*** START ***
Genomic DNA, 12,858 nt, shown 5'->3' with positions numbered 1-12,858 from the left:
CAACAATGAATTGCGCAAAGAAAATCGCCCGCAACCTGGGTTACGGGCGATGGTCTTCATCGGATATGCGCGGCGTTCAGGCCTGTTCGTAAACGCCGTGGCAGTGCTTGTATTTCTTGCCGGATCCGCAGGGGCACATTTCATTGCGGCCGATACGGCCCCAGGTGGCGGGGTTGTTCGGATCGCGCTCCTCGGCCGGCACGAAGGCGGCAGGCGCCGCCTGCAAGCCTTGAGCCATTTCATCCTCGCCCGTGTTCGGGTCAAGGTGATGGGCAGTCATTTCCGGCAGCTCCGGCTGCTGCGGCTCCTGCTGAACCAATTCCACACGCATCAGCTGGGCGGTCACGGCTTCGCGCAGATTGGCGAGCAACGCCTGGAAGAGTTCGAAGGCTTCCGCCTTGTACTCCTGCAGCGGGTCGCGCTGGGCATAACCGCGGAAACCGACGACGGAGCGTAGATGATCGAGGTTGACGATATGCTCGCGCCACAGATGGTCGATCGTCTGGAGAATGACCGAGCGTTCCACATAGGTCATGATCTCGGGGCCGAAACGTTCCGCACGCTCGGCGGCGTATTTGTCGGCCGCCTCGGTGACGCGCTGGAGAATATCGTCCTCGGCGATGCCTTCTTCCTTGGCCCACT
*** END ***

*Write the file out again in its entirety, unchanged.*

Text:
Genomic DNA, 12,858 nt, shown 5'->3' with positions numbered 1-12,858 from the left:
CAACAATGAATTGCGCAAAGAAAATCGCCCGCAACCTGGGTTACGGGCGATGGTCTTCATCGGATATGCGCGGCGTTCAGGCCTGTTCGTAAACGCCGTGGCAGTGCTTGTATTTCTTGCCGGATCCGCAGGGGCACATTTCATTGCGGCCGATACGGCCCCAGGTGGCGGGGTTGTTCGGATCGCGCTCCTCGGCCGGCACGAAGGCGGCAGGCGCCGCCTGCAAGCCTTGAGCCATTTCATCCTCGCCCGTGTTCGGGTCAAGGTGATGGGCAGTCATTTCCGGCAGCTCCGGCTGCTGCGGCTCCTGCTGAACCAATTCCACACGCATCAGCTGGGCGGTCACGGCTTCGCGCAGATTGGCGAGCAACGCCTGGAAGAGTTCGAAGGCTTCCGCCTTGTACTCCTGCAGCGGGTCGCGCTGGGCATAACCGCGGAAACCGACGACGGAGCGTAGATGATCGAGGTTGACGATATGCTCGCGCCACAGATGGTCGATCGTCTGGAGAATGACCGAGCGTTCCACATAGGTCATGATCTCGGGGCCGAAACGTTCCGCACGCTCGGCGGCGTATTTGTCGGCCGCCTCGGTGACGCGCTGGAGAATATCGTCCTCGGCGATGCCTTCTTCCTTGGCCCACT